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Title: Processing and hydrogen desorption properties of novel lithium borohydride (LiBH4)-based hydrogen storage materials
Author: Anguie, K.
ISNI:       0000 0004 7966 6250
Awarding Body: Queen Mary University of London
Current Institution: Queen Mary, University of London
Date of Award: 2019
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The primary aim of this project was the development of an inorganic Lithium borohydride (LiBH4)-based material for effective use in hydrogen storage. The objective was to find a material which would desorb a minimum of 5 wt.% H2 under mild conditions. To do so, LiBH4 has been investigated and the possibility to destabilise it so that it could release a maximum of its hydrogen content without losing boron, which is a requirement for reversible hydrogen storage. Why LiBH4? Lithium borohydride has one of the greatest hydrogen content (18.5 wt.%) among hydride materials. Nevertheless, the compound is very stable, hence the desorption temperature is too high for practical considerations. Hopefully, some interesting results have been reported by previous studies and opened the way for possible improvement mainly in terms of lowering the desorption temperature. The impact of chemical additions such as transition metal chlorides and ammonium chloride (NH4Cl) to its thermostability has been assessed. NH4Cl has a number of advantages compared to transition metal chlorides since it contains hydrogen, is less heavy and is a precursor to ammonia borane (NH3BH3), another promising material for solid-state hydrogen storage applications. Mass spectrometry and thermal analysis of mixtures of LiBH4 and NH4Cl indicate that contrary to the results obtained with the addition of transition metal chlorides where a significant amount of B2H6 escapes from the mixture upon heating, sole release of hydrogen may be obtained. Moreover, the onset hydrogen desorption may be as low as 65ºC for (LiBH4 + NH4Cl) mixtures, similarly to the one observed for (2LiBH4 + ZnCl2) mixtures. In the case of NH4Cl-added mixtures, the proportion of H2 released is much higher, around 2 wt.% at this temperature. Also, sole release of up to 6 wt. % hydrogen may be achieved at temperatures as low as 150ºC, which is a huge improvement compared to pure LiBH4, transition metal chlorides added mixtures and even NH3BH3. This whole study shows the clear potential for using B-N-H compounds as highcapacity hydrogen storage applications.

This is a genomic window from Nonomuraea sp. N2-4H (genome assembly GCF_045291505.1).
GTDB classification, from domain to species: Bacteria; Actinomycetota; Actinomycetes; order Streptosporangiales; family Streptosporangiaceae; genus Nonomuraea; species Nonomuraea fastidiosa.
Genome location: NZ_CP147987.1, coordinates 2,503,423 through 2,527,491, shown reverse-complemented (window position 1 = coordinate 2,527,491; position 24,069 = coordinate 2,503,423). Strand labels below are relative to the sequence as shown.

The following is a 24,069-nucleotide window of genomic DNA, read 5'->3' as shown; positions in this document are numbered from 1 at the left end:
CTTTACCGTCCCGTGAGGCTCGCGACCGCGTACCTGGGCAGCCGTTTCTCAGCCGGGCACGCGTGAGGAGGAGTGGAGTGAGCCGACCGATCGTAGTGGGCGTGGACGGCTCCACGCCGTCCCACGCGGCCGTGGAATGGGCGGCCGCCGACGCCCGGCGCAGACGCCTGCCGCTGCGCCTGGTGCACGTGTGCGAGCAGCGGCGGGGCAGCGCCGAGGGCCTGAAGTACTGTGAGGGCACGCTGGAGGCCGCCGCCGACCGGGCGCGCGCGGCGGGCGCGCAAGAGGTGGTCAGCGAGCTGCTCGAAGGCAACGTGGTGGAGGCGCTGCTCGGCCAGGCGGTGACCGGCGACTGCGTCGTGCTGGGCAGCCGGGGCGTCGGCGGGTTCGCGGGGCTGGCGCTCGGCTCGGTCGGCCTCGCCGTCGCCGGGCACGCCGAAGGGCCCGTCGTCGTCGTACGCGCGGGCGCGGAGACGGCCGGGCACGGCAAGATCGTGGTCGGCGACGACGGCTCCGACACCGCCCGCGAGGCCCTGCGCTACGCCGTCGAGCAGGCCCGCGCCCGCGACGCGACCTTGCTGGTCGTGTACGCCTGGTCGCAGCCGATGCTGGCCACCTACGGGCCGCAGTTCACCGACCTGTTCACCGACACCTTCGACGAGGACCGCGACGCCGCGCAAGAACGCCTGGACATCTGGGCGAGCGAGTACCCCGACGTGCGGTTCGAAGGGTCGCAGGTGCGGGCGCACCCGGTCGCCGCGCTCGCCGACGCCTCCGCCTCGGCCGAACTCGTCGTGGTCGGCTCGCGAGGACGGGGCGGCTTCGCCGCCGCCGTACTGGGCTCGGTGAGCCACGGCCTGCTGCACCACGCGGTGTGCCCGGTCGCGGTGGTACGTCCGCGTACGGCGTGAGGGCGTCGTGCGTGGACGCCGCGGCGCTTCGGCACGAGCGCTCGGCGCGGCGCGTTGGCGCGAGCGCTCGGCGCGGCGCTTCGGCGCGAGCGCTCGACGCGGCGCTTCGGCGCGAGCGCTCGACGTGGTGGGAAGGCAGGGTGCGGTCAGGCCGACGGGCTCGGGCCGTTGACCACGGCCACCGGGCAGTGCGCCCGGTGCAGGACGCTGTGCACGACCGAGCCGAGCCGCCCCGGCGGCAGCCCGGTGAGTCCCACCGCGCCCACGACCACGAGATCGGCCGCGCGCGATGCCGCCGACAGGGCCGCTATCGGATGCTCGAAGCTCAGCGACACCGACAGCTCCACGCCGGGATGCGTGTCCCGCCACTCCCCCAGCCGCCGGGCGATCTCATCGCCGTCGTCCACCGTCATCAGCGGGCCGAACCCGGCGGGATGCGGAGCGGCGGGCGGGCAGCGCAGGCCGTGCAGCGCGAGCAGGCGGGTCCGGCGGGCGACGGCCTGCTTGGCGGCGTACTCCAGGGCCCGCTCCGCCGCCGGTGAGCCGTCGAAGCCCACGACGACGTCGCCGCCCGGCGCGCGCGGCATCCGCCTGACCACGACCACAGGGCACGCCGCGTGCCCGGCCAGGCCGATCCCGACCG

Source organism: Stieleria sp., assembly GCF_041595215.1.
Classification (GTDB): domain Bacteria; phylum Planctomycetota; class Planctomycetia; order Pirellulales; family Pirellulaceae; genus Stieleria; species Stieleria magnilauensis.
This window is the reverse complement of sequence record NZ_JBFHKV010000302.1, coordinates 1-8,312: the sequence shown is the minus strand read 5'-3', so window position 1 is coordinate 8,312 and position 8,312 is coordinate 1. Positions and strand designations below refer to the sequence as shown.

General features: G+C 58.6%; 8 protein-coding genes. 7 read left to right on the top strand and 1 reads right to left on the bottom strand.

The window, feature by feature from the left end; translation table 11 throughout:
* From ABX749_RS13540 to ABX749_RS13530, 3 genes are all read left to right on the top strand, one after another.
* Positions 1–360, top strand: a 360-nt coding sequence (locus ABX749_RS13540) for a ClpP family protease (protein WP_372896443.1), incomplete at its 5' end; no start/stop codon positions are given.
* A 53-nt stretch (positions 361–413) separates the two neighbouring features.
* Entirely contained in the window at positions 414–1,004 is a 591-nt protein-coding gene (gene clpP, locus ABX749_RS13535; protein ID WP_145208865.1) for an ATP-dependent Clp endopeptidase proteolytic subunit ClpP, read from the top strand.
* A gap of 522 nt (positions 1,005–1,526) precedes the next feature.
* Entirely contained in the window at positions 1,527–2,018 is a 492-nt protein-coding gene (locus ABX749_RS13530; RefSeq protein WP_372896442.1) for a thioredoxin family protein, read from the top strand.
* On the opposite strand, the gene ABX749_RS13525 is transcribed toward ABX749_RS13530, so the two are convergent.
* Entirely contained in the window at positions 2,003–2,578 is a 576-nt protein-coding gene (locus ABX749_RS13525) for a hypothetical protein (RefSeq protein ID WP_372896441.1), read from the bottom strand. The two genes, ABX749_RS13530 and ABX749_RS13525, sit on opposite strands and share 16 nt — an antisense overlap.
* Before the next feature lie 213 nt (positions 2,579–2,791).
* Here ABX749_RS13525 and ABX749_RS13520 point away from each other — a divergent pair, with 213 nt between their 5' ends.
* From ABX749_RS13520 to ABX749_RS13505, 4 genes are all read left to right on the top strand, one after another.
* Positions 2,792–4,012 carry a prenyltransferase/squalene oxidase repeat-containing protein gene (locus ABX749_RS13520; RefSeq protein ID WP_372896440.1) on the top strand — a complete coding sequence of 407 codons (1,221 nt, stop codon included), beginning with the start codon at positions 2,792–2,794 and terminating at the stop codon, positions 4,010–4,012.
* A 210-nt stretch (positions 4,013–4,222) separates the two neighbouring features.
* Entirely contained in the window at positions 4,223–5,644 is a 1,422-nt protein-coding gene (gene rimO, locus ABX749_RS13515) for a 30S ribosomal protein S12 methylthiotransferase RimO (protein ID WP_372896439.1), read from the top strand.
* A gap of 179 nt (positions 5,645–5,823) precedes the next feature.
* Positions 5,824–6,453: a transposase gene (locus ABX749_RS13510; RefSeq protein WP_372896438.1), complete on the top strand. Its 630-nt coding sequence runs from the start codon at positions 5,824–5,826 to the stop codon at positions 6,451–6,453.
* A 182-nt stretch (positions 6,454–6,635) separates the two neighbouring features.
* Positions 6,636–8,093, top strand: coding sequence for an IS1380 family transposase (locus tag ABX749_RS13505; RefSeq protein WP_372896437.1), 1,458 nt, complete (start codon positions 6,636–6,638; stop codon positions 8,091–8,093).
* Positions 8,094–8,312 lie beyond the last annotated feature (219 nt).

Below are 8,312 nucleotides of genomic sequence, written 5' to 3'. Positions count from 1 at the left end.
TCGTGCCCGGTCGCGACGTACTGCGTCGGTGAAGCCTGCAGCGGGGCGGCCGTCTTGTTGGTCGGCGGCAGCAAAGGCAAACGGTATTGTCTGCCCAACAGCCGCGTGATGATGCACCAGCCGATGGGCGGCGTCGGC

Supervisor: Not available Sponsor: UK-SHEC ; EPSRC
Qualification Name: Thesis (Ph.D.) Qualification Level: Doctoral
EThOS ID:  DOI: Not available
Keywords: novel lithium borohydride ; hydrogen storage